Family and friends trump media for information

Citizens here are closely tied to family and friends when they seek information but most also believe that liberty of expression is a reality.

Despite the Internet, television is still the dominant medium through which residents here receive information. Still when that question was asked in 2003, only 3 percent of those interviewed mentioned the Internet. Now the Internet is cited by 70.9 percent of those questioned, and social networks are cited by 43.1 percent.

These findings come from a survey done last October by the Instituto de Estudios Sociales en Población at Universidad Nacional and the journalists’ professional group, the Colegio de Periodistas. Results were released this year.

The goal was to learn the perceptions of Costa Ricans and other residents with more than two years in the country about media of communications.

When 82 percent of the respondents needed to seek information for an important decision they went to family or friends, according to the results that are published on the Colegio Web site. Not only that, but 80.2 percent of the respondents said they trusted family and friends the most.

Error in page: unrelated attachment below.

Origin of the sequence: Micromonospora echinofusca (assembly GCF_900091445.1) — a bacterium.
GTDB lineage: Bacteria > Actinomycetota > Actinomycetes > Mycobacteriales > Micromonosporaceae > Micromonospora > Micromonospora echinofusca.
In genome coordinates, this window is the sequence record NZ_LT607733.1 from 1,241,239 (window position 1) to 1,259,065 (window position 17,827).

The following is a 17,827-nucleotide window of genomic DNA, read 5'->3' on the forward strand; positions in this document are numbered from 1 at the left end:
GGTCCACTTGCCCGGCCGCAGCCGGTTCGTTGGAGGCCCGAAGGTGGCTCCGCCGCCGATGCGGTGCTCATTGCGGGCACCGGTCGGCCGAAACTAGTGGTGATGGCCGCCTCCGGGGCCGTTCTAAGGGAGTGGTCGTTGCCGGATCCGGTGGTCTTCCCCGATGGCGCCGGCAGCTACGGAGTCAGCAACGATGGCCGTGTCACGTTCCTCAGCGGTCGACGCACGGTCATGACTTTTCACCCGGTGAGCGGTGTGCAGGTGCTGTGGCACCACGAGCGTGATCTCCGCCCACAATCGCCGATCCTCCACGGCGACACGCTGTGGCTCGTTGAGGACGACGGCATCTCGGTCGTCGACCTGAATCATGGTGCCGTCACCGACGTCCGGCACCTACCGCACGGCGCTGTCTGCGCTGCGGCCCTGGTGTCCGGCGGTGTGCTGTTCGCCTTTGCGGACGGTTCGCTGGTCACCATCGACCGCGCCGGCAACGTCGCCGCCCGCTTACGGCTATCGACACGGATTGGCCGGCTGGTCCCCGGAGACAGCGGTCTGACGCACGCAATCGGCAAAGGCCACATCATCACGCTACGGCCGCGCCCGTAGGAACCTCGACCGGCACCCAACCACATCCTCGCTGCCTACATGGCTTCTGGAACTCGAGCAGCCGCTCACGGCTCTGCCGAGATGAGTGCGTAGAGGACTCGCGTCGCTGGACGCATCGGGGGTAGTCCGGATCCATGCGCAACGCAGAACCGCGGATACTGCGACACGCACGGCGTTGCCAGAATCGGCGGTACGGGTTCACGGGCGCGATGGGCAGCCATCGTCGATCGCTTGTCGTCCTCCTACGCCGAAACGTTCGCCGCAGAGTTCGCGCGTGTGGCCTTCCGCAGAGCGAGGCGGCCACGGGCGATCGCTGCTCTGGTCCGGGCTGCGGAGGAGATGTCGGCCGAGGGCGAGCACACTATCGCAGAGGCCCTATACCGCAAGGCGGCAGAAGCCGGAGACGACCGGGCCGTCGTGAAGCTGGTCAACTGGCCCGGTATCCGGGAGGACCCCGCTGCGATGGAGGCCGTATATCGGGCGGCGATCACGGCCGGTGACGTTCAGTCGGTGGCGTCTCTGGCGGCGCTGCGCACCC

Television was in second place, cited by 73.4 percent of the respondents as the source for information on an important issue. Publications were cited by 62.8 percent.

Some 50.9 percent said they would use the Internet to seek information for an important decision. And 30.5 percent said they would see their clergyman.

As is usually the case in such surveys, government, legislators and political parties fared badly in trust. Government was trusted as a source of information by 20.1 percent, legislators by 16.5 percent and political parties by 16.3.

The telephone surveyors contacted 400 persons. They also wanted to know if those who answered the calls thought the news media was censored. Some 213 persons, 61.9 percent, thought there was at least some censorship, mainly by supervisors, the powerful or by fear of reprisal.

Yet 89.7 percent said that liberty of expression was either partly a reality or totally a reality in Costa Rica. Just 6 percent said this was not true.

The institute and the Colegio have been conducting surveys like this for 10 years, in part to help with training.

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